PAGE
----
After taking a tumble in June, housing construction got back on its feet in July, with both the number of new starts and permit requests ticking upward. Home sales, on the other hand, continued to slip as prices in many markets approach record highs.

Demand for housing remains high, but would-be buyers are having difficulty finding homes they can afford.

Throughout the year so far, home construction numbers have yo-yoed up and down from month to month. In July, the yo-yo went back up, with the number of new starts increasing by just under 1 percent.

While not a big lift, it was welcome news after numbers fell by 12.3 percent in June compared to May. Single-family construction also rose by the same figure (0.9 percent).

At present, however, construction is down 1.4 percent from a year ago, and the number of completions in June declined by 1.7 percent, down 0.8 percent for the year. That translates into fewer homes to sell.

The good news for builders is that realtors have fewer existing homes to sell as well, which is creating more demand for new homes. Requests for permits were up 1.5 percent for the month, including 1.9 percent for single-family homes. Permit requests are now 4.2 percent over what they were a year ago.

In terms of the dollar value of projects, July also was a good month for residential construction. Dodge Data & Analytics reports the value of all new construction starts fell by 9 percent in July compared to the previous month.

Residential starts, however, grew by 2 percent, with single-family construction rising 3 percent for the month. Overall, residential construction is up 7 percent over last year, including a 7 percent increase in the value of single-family construction.

Even as builders were adding more homes to the market, prospective buyers were holding back. Monthly sales of new homes fell for the second month in a row in July and for the fifth time this year, hitting a nine-month low.

Sales were down 1.7 percent from June, which saw a 5.3 percent decline from May. The price of a new home, which had been receding somewhat in recent months, jumped in July. The median sales price of a new home was $328,700 (compared $302,100 in June) and the average price was $394,300 (vs. $363,300).

That’s less than 2 percent higher than a year ago, but enough to ward off some buyers.

On a month-to-month basis housing numbers tend to show some volatility and are not necessarily cause for concern. New home sales are still up 12.8 percent from a year ago.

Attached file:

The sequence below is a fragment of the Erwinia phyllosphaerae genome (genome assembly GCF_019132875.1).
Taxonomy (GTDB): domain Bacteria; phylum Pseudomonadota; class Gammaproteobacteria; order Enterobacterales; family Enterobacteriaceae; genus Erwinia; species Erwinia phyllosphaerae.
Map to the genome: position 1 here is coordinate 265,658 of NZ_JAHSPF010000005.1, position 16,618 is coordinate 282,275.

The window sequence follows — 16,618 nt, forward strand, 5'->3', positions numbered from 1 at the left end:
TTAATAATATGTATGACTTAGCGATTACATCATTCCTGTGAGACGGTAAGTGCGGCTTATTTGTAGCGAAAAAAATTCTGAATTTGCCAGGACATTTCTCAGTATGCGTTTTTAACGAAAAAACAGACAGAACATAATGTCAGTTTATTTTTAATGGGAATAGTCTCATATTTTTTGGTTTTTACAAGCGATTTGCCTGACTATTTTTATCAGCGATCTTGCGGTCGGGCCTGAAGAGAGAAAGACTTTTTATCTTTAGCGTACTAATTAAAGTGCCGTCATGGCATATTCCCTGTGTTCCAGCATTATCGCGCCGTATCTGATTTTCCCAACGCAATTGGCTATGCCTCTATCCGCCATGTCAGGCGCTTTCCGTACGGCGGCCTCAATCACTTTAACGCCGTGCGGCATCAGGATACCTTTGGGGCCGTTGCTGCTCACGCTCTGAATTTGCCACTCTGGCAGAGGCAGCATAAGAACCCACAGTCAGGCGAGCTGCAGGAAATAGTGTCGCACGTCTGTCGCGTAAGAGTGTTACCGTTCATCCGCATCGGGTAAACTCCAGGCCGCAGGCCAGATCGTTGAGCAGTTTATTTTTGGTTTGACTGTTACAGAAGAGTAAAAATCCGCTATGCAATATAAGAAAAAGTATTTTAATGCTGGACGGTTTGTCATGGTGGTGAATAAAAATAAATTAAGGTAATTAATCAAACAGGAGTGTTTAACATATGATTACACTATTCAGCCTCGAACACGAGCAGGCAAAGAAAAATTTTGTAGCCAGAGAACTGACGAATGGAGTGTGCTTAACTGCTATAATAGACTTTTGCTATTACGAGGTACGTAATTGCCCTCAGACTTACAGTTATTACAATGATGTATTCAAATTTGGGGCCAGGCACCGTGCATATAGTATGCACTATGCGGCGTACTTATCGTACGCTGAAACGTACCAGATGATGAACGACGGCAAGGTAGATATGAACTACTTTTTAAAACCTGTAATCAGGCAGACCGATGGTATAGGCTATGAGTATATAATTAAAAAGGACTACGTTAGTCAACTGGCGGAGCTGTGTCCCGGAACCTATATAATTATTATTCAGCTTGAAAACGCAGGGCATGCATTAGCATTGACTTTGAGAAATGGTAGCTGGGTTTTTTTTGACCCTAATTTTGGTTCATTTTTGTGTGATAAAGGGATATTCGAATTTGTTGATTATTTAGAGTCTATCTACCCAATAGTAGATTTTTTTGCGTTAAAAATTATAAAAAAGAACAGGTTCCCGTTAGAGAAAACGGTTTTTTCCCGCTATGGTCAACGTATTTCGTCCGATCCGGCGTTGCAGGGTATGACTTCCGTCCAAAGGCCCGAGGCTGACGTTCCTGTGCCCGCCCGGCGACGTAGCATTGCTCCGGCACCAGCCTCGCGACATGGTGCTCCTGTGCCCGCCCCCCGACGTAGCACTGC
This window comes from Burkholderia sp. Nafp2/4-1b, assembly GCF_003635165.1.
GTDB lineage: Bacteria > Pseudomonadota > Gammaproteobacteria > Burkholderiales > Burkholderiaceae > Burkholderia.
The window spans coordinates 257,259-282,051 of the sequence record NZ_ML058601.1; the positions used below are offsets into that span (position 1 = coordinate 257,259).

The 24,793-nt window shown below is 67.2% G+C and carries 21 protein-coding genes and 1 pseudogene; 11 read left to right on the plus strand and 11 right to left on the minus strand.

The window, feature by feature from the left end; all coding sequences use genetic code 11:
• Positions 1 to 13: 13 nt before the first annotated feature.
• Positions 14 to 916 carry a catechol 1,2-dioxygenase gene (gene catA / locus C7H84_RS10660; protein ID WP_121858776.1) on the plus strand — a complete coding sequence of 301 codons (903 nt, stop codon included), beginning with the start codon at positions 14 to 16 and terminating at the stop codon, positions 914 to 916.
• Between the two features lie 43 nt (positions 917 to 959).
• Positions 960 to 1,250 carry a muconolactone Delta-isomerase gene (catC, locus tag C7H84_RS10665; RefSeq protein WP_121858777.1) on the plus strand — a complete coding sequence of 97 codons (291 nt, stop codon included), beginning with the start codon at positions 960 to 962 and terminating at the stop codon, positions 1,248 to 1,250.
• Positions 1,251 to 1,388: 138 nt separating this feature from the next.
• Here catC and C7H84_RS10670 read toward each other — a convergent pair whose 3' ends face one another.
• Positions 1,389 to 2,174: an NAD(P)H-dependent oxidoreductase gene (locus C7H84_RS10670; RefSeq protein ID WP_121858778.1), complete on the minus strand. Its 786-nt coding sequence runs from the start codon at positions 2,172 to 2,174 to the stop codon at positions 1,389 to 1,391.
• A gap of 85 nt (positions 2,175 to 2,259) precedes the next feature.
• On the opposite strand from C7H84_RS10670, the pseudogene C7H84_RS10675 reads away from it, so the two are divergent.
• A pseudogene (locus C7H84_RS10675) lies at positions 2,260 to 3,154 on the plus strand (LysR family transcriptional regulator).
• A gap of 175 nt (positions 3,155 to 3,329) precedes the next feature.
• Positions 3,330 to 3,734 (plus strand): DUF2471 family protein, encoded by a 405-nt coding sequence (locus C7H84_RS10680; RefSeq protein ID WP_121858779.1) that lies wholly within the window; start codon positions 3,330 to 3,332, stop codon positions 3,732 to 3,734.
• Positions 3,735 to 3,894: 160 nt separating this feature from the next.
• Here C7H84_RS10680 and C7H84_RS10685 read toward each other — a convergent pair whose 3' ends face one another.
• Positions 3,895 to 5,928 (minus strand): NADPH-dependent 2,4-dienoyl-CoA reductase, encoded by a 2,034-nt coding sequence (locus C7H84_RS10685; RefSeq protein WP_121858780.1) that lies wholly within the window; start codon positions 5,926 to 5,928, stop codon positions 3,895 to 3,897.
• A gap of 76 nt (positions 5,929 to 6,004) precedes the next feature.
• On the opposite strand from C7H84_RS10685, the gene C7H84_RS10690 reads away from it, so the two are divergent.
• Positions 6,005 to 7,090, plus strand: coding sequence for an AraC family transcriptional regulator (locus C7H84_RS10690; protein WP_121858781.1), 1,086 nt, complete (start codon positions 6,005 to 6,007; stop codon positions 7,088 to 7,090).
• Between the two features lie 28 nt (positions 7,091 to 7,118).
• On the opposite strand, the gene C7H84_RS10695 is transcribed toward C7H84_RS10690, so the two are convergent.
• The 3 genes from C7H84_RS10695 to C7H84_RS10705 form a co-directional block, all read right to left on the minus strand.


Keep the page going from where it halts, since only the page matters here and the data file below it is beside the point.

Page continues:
Although its measure of homebuilder sentiment, the Home Market Index (HMI), has been dropping gradually since February and is now 4 points lower than it was at the beginning of the year, the National Association of Home Builders states builders remain firmly confident that the solid economy will "spur demand" in the months to come.

More worrisome is the shift in consumer sentiment. Fannie Mae’s Home Purchase Sentiment Index (HPSI) slipped for the second month in a row after hitting a record high earlier in the year.

The proportion of participants who said now is a good time to buy a home fell 4 points, while those who said now is good time to sell also declined, by 6 points. High home prices and low inventories of affordable homes, combined with the concern that mortgage rates will begin to increase and fears of future income insecurity, are sidelining prospective buyers.

According to Richard Curtin, chief economist for the University of Michigan’s Survey of Consumers, "Home buying conditions were viewed less favorably in early August than any time in the past ten years, with home prices judged less favorably than any time since 2006."

Not only home prices, but also the rising cost of many goods is weighing on consumers’ minds as inflation gobbles up what little gains they’ve seen in their pay.

Those sentiments were reflected in the figures for last month’s existing home sales. Sales dipped for the fourth month in a row, by 0.7 percent from June, and are off 1.5 percent from a year ago, the slowest pace in two years.

Pricing was the key factor. Lawrence Yun, chief economist for the National Association of Realtors, recently predicted that existing homes sales for the year will likely come in at around 1 percent below last year.

Real estate website Zillow finds pricing is beginning to ease in many markets: "In two-thirds of the nation’s 35 largest housing markets, the overall share of listings with at least one price cut has risen over the past year," according to a recent study.

It forecasts that price growth will continue to slow into next year. Whether that will be deep enough and fast enough to bring more buyers back into the market, time will tell.